Wednesday, September 30, 2009

Carnish Culture: Edible Los Angeles

It's been a crazy few weeks folks. More on the plate and time seems to disappear like salted chocolate almonds from my desk. I could make some excuses about my slow posting, but instead will turn your direction for a moment away from my blog to my first published print piece in Edible Los Angeles!
I revisited urban harvesters Fallen Fruit for the magazine and spent a day photographing my own public forage through the streets of Silver Lake. Not only was it a blast, but my respect for the gentlemen behind Fallen Fruit grew immensely. Pick it up! The magazine is available here - Let me know what you think!

Stayed tuned, much more from my recent New York adventures forthcoming, and a trip into the culinary depths of New Orleans happening at the end of the month!

Sunday, September 20, 2009

Gala Parfait: A Five-Bridge-View Rooftop Extravaganza

This Friday, September 4th, at 19:00 commences the event you've all been anxiously awaiting.

A five-bridge-view rooftop extravaganza. With a full-barn'd line up of cocktails, virginal hog sacrifices, lawn-darts, spinning bottles, dancing ruckus and everything else you'd naturally expect at a Catholic-Jewish Lebanese-Russian hoe-down.

The menu, as compiled together by a flock of contributing chefs from West coast and East, features such items as a Georgian-style whole-roasted suckling pig, khachapuri, rib bits, grilled figs, muhammara, pistachio baklava, and stout ice cream floats. A variety bar menu of adorable waters and ice chilled vodka shots will also be provided.

Can't wait to see and toast you all,
Much Love, K&M

† Portions and times not to Eastern-European standard.
‡ For those that asked, dress like the hot date that you are, and come
with a pair of dancing shoes.
¤ BYOB accepted.

1. Five-bridge-view now featured with an extra, bonus addition of one
full moon.
This set the stage for one of the more ambitious events I've been involved with to date.
160+ rsvps by morning-of, more streaming in via text throughout the day. An abandoned fridge by the freight elevator "chilling" cases of vodka and beer. A rigorous schedule for the oven/stovetop. A crew of line cooks staggered throughout the afternoon. A lingering task of ice pickup set for "later" haunting my every thought. By 11:00am, the frenzy was upon us.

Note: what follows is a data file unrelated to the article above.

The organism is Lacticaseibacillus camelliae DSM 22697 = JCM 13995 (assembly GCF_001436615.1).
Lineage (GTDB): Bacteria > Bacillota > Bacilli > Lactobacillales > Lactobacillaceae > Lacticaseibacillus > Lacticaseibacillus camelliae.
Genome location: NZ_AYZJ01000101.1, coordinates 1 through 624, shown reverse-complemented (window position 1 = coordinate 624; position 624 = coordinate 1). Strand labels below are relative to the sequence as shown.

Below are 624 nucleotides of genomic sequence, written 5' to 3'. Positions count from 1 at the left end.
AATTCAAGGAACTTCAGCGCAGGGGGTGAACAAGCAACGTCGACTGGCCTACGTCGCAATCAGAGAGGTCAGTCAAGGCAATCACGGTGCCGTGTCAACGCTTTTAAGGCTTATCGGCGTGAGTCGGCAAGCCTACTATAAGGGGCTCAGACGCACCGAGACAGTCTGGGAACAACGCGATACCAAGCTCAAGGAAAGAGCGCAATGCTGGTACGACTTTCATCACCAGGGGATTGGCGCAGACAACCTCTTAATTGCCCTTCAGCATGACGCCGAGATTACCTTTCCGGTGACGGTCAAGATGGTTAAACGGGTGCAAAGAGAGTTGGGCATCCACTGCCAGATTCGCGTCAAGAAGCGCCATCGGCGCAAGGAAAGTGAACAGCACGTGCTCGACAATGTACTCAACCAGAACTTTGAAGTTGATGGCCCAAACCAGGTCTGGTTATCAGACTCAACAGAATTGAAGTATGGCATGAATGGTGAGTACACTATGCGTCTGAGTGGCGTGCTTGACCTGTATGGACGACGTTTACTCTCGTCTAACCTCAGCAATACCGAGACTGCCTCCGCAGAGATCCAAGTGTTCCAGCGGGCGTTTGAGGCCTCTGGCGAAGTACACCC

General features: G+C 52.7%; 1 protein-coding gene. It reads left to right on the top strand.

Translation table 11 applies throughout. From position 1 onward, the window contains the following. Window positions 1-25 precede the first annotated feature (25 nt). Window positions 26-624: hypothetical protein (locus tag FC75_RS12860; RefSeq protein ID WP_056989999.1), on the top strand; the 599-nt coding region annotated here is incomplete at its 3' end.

Last minute, an exec decision dropped the "whole suckling pig" that was to be picked up from a Georgian restaurant in Brighton Beach (causing a stir among some diet-breaking guests), but everything else on the list made it to the table.
The rather delectable from-scratch tasting menu for the evening was assembled as follows...

Khachapuri (delicious cheese-filled leavened bread dish from Georgia)
Grilled Fig prosciutto
Grilled jalapeño "poppers"
Deviled eggs
Feta-olive-watermelon skewers

Roasted Ribs
Veggie terrine
Lamb kebabs
Mushroom, eggplant, pepper, onion kebabs

Oatmeal stout ice cream floats
Petite chocolate eclairs
Pecan Pie
Pistachio Baklava
Fruit and cheese plate

2 Dozen bottles of Pan Tadeusz vodka
Dogfish Brown Ale
Hoegaarden wheat beer
Night was falling fast. We hauled 70+ lbs of cherry-picked bodega ice up the 11th and 12th floor stairwells from the freight elevator's final stop, muscles aching.The full moon would luckily bolster our lack of organized lighting, save some tea lights for the table and the twinkle of Manhattan across the river. I asked if Judah could help get the coals started as I hiked platters of skewered nibbles up from the loft...Next thing I knew, the party had officially begun. Guests milled about the roof with drinks. Laughter broke my concentration as the cool night air reminded me I hadn't changed into my 'formal wear'. A deep breath, twirl of tongs and a beer (finally) and I was finally relaxed and ready to rule as the little grill master who could.Before long, I found my stride on the grills, and the food began to fly from the barby to the table in no time. Guests appeared with their contributions, and the celebratory shots of adorable waters commenced. A jolly sheen spread over the roof, enhanced by the silvery moonlight.Here's a peek at the day of prep, with a couple of the favorite recipes.

Prosciutto-wrapped Grilled FigsFresh brown turkey figs were stuffed with a mixture of soft chèvre and chopped fresh rosemary, then wrapped in prosciutto and secured with a toothpick, readied for grilling. Recipe courtesy of Martha.
Fresh Tabouli
A guest begins her watermelon, feta and olive skewers (yum!).
Jalapeño "Poppers"This fresh and spicy alternative to deep-fried jalapeño poppers was a hit! Simply slice a T shape lengthwise down the pepper, use a small butter knife to scrape out most seeds, and stuff jalapeño with a mixture of cream cheese, shredded white cheddar, chopped cilantro and green onions. Grill until lightly charred and filling bubbles at the seam.

Mushroom, Eggplant, Pepper, Onion Kebabs
Don't forget to soak bamboo skewers before loading up with the good stuff.Brooke gets ready to cut some veggies.Toss veggies in ziploc with softened butter, Italian seasoning, salt and pepper - shake to coat.Sea-salted cherry tomatoes served as sweet-tart vodka shot chasers.

Lamb Kebabs
My favorite of the bunch! Marinade is out of this world!
(We doubled+ this recipe for our 2.5 lb cut of lamb)

1 teaspoon cumin seeds
1/4 cup pomegranate molasses*
1/2 cup extra-virgin olive oil
3 garlic cloves, pressed